Hey Milin!!... actually, when it comes to resistors, we talk about their colour codes in terms of the resistance they offer, and not the voltage across which you intend to put them.....

In case you meant 'ohm' , well, here they are (5%, 4 band).... 4ohm = Yellow Black Gold Gold 5ohm = Green Black Gold Gold 8ohm = Grey Black Gold Gold

In case you wanted to know the colour code of more resistors as per their resistance, visit this link.... :D

Hope this answers your question!!!.... :D

I appreciate your answer but i want that If input 12Volts resistor should give output of 4 volts & so on 5 Volts & 8 Volts.

Ah!... looks like you need a voltage divider!!!...

Well, for that, you need to know before-hand, the current flowing in your circuit... Then, just divide the voltage you need to drop across your resistor by the current flowing (taken in amperes) ... and you are done... for instance, look below!!!...

For a current of say 0.5A and input= 12V, you ned to put in series with your input, first a resistor of 8ohms, then a resistor of 6ohms, then 2ohms and finally of 6 ohms... then at A, you are getting 8 volts...at B, 5V, at C, 5 volts....problem solved!!!.... :D

Sorry, at C, you are getting 4V

The easy way to read resistors is to start at the left side. The 1st two colors are just their number representation. for example the 1st color might be YELLOW. And yellow represents the number 4. The 2nd color might be VIOLET (or purple). and that color represents the number 7. So far we have "47" but the 3rd color tells us HOW MANY ZEROS to use. For example.. if the 3rd color was ORANGE... we know the color orange represents 3. So just add 3 zeros to the 47... that gives us 47000 ohms. This could also be written as "47K" Ohms, because 47K Ohms means the same thing as 47000 ohms. (K just means "add 3 zeros). The LAST number of a resistor is usually either silver or gold. Silver represents a 10% tolerance resistor. Gold represents a 5 percent tolerance. (the value of the resistor might be 5 or 10 percent than the color code shows). That is the procedure. Don't be fooled if you get a resistor with BLACK as the 3rd color. Black represents "0" so in our example above... yellow, violet , BLACK, gold... would be a 47 (with NO zero's) so it is just a 47 ohm resistor. and would be 5 percent. Just to let you know, you won't see many 10% resistors anymore. Most are manufactured today with a GOLD tolerance band so they are 5%. The other colors NOT mentioned in this answer are: BROWN=1.... RED=2.... YELLOW=4.... GREEN=5 .... BLUE=6 .... GRAY=8 .... WHITE = 9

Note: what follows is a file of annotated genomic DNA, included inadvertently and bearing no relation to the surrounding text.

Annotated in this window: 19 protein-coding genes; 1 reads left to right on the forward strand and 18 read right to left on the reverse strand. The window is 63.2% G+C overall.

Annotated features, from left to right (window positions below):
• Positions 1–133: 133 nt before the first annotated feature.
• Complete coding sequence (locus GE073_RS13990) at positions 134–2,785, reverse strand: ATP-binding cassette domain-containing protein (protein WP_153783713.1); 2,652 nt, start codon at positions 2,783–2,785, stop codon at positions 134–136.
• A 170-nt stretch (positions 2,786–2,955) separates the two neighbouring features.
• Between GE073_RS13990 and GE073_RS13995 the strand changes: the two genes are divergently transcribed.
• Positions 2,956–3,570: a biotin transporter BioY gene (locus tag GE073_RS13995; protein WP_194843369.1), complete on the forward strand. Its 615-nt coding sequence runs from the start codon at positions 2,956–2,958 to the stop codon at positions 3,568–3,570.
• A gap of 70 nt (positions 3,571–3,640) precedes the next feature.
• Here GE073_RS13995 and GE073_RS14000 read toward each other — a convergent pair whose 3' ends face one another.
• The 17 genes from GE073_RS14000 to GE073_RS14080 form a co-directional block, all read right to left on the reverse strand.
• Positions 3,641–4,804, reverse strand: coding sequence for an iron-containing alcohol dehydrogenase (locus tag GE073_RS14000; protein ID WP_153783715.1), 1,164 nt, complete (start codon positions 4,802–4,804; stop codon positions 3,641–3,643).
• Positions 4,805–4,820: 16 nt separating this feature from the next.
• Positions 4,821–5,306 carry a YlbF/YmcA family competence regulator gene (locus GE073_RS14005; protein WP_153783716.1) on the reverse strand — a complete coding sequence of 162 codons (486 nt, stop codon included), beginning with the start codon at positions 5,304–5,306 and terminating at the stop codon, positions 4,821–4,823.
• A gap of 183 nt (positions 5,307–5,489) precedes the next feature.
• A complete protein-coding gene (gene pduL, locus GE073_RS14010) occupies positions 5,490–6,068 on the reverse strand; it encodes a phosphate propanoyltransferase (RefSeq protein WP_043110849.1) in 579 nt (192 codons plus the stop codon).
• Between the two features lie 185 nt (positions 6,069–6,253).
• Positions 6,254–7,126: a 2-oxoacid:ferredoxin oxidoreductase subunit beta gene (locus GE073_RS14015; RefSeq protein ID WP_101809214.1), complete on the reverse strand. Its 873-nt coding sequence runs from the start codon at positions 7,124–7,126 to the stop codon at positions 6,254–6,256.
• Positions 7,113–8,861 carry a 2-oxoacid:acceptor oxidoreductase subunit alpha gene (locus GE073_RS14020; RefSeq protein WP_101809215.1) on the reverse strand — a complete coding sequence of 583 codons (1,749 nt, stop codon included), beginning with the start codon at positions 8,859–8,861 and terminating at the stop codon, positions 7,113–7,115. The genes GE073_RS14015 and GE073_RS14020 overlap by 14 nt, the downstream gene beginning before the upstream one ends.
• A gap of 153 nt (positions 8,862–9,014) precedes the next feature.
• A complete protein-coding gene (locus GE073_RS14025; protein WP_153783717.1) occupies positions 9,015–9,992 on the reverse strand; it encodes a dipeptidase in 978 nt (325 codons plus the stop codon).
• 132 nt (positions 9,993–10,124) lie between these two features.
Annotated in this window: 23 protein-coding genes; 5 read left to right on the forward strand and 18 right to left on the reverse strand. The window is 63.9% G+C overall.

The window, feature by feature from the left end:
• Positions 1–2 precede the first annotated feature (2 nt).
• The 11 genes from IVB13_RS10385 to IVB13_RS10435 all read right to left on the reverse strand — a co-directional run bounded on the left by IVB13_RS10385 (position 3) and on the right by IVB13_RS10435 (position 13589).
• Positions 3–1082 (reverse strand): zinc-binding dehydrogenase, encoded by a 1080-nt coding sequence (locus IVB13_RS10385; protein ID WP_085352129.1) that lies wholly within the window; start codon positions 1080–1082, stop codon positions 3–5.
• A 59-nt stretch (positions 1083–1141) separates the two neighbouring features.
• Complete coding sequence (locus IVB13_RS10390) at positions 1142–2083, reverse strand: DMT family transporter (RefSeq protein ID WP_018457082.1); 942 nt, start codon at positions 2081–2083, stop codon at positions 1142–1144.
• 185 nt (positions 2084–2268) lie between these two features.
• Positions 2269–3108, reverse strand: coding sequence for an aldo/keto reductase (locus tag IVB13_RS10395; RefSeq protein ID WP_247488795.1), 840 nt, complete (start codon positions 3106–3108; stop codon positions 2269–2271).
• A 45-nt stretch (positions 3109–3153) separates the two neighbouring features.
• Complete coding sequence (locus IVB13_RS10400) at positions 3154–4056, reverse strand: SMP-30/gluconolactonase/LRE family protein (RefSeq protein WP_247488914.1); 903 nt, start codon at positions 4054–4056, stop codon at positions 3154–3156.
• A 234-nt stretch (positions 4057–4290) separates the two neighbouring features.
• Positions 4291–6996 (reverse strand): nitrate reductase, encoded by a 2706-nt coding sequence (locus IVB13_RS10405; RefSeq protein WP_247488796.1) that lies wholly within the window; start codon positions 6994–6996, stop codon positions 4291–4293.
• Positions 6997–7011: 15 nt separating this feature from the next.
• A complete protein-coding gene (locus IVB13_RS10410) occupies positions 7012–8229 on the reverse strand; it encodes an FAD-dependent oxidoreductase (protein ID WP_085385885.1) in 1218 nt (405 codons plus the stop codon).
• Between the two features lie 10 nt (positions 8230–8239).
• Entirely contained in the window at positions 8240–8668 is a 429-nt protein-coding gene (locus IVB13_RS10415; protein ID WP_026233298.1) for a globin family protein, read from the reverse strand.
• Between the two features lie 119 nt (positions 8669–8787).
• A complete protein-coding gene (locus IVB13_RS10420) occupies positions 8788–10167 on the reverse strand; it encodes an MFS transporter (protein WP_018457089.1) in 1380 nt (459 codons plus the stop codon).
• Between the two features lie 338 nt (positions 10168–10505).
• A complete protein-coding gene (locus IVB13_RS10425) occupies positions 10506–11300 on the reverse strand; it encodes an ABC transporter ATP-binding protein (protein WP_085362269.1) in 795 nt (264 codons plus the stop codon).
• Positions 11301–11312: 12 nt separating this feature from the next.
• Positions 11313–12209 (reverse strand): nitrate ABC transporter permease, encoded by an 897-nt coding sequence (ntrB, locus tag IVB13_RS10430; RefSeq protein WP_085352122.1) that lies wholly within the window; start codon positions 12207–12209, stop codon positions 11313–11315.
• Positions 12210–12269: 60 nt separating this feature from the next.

Do you mean to ask something like "What size resistor do I need for a component, like an LED if I use 4, 5, or 8 volts? And what is the color code of that size resistor?"

## Discussions

Hey Milin!!... actually, when it comes to resistors,

we talk about their colour codes in terms of the resistance they offer, and not the voltage across which you intend to put them.....In case you meant

'ohm', well, here they are (5%, 4 band)....4ohm = Yellow Black Gold Gold5ohm = Green Black Gold Gold

8ohm = Grey Black Gold Gold

In case you wanted to know the colour code of more resistors as per their resistance,

visit this link....

:DHope this answers your question!!!.... :D

I appreciate your answer but i want that If input 12Volts resistor should give output of 4 volts & so on 5 Volts & 8 Volts.

Ah!... looks like you need a

voltage divider!!!...Well, for that, you need to

know before-hand, the current flowingin your circuit...Then, just divide the voltage you need to drop across your resistor by the current flowing (taken in amperes) ... and you are done... for instance, look below!!!...

For a current of say 0.5A and input= 12V, you ned to put in series with your input, first a resistor of 8ohms, then a resistor of 6ohms, then 2ohms and finally of 6 ohms... then at A, you are getting 8 volts...at B, 5V, at C, 5 volts....problem solved!!!....

:DSorry, at C, you are getting 4V

The easy way to read resistors is to start at the left side. The 1st two colors are just their number representation. for example the 1st color might be YELLOW. And yellow represents the number 4. The 2nd color might be VIOLET (or purple). and that color represents the number 7. So far we have "47" but the 3rd color tells us HOW MANY ZEROS to use. For example.. if the 3rd color was ORANGE... we know the color orange represents 3. So just add 3 zeros to the 47... that gives us 47000 ohms. This could also be written as "47K" Ohms, because 47K Ohms means the same thing as 47000 ohms. (K just means "add 3 zeros). The LAST number of a resistor is usually either silver or gold. Silver represents a 10% tolerance resistor. Gold represents a 5 percent tolerance. (the value of the resistor might be 5 or 10 percent than the color code shows). That is the procedure. Don't be fooled if you get a resistor with BLACK as the 3rd color. Black represents "0" so

in our example above... yellow, violet , BLACK, gold... would be a 47 (with NO zero's) so it is just a 47 ohm resistor. and would be 5 percent. Just to let you know, you won't see many 10% resistors anymore. Most are manufactured today with a GOLD tolerance band so they are 5%. The other colors NOT mentioned in this answer are: BROWN=1.... RED=2.... YELLOW=4.... GREEN=5 .... BLUE=6 .... GRAY=8 .... WHITE = 9

Do you mean to ask something like "What size resistor do I need for a component, like an LED if I use 4, 5, or 8 volts? And what is the color code of that size resistor?"